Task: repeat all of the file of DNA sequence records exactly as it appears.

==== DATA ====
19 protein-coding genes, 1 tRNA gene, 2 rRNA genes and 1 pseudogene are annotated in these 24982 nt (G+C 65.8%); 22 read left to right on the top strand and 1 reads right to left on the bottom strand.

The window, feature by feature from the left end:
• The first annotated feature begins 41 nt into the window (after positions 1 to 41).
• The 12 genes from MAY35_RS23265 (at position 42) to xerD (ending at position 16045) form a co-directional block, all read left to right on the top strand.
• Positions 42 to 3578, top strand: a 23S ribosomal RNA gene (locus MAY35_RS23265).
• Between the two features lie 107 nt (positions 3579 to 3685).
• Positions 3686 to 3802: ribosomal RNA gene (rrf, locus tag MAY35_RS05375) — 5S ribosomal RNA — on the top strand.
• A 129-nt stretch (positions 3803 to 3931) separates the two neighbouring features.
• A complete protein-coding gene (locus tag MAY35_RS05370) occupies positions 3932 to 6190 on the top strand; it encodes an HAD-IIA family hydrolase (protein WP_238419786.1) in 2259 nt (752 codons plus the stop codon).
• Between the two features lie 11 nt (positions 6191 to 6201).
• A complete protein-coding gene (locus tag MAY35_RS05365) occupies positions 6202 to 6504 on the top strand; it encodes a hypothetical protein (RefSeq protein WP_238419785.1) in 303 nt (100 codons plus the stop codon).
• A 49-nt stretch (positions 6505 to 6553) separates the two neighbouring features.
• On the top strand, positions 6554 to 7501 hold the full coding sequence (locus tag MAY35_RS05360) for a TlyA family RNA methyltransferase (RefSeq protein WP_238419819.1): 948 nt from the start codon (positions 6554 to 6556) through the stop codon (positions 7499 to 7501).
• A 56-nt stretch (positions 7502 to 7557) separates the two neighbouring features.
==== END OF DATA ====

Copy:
19 protein-coding genes, 1 tRNA gene, 2 rRNA genes and 1 pseudogene are annotated in these 24982 nt (G+C 65.8%); 22 read left to right on the top strand and 1 reads right to left on the bottom strand.

The window, feature by feature from the left end:
• The first annotated feature begins 41 nt into the window (after positions 1 to 41).
• The 12 genes from MAY35_RS23265 (at position 42) to xerD (ending at position 16045) form a co-directional block, all read left to right on the top strand.
• Positions 42 to 3578, top strand: a 23S ribosomal RNA gene (locus MAY35_RS23265).
• Between the two features lie 107 nt (positions 3579 to 3685).
• Positions 3686 to 3802: ribosomal RNA gene (rrf, locus tag MAY35_RS05375) — 5S ribosomal RNA — on the top strand.
• A 129-nt stretch (positions 3803 to 3931) separates the two neighbouring features.
• A complete protein-coding gene (locus tag MAY35_RS05370) occupies positions 3932 to 6190 on the top strand; it encodes an HAD-IIA family hydrolase (protein WP_238419786.1) in 2259 nt (752 codons plus the stop codon).
• Between the two features lie 11 nt (positions 6191 to 6201).
• A complete protein-coding gene (locus tag MAY35_RS05365) occupies positions 6202 to 6504 on the top strand; it encodes a hypothetical protein (RefSeq protein WP_238419785.1) in 303 nt (100 codons plus the stop codon).
• A 49-nt stretch (positions 6505 to 6553) separates the two neighbouring features.
• On the top strand, positions 6554 to 7501 hold the full coding sequence (locus tag MAY35_RS05360) for a TlyA family RNA methyltransferase (RefSeq protein WP_238419819.1): 948 nt from the start codon (positions 6554 to 6556) through the stop codon (positions 7499 to 7501).
• A 56-nt stretch (positions 7502 to 7557) separates the two neighbouring features.